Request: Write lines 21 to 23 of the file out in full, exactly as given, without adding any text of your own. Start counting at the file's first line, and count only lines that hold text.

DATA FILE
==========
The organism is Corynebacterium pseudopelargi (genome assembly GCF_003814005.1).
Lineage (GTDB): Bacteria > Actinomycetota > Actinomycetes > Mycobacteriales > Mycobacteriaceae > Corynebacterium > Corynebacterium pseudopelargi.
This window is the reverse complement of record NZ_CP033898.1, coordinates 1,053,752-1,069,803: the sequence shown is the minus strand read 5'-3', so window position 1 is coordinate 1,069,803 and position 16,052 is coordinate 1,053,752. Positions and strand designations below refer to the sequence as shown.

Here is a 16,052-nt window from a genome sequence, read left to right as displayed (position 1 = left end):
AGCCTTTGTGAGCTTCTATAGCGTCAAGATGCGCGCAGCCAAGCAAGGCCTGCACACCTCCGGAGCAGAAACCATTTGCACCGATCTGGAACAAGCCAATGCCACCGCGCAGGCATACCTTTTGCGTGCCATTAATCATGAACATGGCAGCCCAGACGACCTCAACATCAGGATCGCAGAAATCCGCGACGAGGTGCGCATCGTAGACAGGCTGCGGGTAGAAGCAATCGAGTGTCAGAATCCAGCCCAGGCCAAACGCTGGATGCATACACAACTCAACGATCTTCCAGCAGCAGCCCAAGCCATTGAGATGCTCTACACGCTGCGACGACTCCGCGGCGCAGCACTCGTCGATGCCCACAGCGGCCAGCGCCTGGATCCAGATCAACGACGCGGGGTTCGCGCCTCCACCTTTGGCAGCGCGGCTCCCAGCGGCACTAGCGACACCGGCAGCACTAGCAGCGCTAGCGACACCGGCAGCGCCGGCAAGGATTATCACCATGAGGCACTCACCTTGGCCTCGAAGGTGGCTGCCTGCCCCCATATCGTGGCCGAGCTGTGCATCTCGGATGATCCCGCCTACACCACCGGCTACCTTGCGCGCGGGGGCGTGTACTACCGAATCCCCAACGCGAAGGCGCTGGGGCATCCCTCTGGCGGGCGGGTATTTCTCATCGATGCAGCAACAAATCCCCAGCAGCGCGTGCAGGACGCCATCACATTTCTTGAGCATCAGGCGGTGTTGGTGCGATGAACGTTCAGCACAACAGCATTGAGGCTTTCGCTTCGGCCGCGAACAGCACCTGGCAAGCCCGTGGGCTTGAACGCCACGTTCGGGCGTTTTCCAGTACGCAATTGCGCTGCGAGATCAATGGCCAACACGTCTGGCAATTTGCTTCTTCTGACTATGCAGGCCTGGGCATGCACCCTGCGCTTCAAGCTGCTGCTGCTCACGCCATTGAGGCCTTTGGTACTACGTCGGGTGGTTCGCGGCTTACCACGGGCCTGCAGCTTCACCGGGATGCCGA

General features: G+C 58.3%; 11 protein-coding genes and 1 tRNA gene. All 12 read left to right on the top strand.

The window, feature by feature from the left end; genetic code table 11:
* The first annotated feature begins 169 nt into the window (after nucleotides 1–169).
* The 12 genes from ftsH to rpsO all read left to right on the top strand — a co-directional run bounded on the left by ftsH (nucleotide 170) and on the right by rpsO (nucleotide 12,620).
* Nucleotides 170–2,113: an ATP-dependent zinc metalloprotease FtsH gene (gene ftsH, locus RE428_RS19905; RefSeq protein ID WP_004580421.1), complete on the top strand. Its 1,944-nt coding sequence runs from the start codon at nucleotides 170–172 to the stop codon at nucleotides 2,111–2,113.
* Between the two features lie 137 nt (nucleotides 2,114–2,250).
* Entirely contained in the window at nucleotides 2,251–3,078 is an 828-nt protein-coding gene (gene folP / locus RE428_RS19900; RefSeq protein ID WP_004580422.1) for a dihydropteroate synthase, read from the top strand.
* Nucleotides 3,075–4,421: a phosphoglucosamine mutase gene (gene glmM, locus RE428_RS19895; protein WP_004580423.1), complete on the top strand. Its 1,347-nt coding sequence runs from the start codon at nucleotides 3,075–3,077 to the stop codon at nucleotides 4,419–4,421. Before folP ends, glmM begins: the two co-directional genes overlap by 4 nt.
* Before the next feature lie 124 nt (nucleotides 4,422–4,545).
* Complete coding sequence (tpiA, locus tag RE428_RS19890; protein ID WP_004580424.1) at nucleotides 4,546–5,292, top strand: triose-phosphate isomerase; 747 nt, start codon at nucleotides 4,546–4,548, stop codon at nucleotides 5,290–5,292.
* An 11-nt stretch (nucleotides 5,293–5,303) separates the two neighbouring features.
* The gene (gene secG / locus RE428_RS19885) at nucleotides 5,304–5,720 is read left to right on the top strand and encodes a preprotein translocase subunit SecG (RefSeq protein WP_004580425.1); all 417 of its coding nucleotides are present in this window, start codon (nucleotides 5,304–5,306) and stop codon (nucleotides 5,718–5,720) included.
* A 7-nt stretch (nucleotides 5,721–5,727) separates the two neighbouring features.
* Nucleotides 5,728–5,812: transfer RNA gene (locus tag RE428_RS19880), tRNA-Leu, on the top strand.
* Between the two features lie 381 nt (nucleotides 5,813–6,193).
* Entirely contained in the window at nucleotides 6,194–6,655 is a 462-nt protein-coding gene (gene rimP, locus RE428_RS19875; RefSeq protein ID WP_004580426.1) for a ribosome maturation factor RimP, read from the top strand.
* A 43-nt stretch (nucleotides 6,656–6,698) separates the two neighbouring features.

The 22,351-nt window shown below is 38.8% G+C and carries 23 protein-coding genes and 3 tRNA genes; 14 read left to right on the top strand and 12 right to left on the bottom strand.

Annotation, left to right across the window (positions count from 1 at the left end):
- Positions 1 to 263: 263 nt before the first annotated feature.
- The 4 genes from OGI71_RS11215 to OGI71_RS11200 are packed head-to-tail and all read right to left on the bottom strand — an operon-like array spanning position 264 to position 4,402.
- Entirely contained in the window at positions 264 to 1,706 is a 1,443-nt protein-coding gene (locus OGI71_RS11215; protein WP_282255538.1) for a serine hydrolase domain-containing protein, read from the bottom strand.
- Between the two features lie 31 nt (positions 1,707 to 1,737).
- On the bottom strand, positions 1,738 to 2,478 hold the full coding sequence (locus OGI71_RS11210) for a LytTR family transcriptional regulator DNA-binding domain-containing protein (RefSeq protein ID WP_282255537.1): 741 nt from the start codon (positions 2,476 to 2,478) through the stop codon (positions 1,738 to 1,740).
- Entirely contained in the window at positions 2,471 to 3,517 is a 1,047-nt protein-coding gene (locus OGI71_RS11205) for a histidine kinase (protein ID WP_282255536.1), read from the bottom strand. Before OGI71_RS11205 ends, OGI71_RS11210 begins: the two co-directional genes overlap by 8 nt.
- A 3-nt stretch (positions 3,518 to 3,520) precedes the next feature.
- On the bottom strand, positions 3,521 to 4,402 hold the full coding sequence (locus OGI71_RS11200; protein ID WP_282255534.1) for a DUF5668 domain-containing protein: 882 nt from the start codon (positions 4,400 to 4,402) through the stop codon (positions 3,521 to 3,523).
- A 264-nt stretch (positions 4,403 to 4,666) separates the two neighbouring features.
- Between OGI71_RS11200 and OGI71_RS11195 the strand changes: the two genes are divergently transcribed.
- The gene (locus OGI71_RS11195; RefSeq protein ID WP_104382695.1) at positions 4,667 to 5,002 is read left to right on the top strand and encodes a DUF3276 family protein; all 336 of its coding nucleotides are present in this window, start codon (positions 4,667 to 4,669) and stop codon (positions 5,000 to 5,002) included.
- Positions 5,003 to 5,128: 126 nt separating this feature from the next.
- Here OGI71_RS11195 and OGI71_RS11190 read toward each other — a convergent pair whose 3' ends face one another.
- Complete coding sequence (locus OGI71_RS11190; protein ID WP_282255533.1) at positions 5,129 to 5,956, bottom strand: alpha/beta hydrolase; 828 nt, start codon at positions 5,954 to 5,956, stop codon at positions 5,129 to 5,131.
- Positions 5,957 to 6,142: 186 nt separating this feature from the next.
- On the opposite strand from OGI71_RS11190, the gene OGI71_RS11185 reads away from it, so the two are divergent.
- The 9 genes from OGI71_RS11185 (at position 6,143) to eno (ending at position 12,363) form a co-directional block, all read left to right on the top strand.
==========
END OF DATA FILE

* Entirely contained in the window at nucleotides 6,194–6,655 is a 462-nt protein-coding gene (gene rimP, locus RE428_RS19875; RefSeq protein ID WP_004580426.1) for a ribosome maturation factor RimP, read from the top strand.
* A 43-nt stretch (nucleotides 6,656–6,698) separates the two neighbouring features.

The 22,351-nt window shown below is 38.8% G+C and carries 23 protein-coding genes and 3 tRNA genes; 14 read left to right on the top strand and 12 right to left on the bottom strand.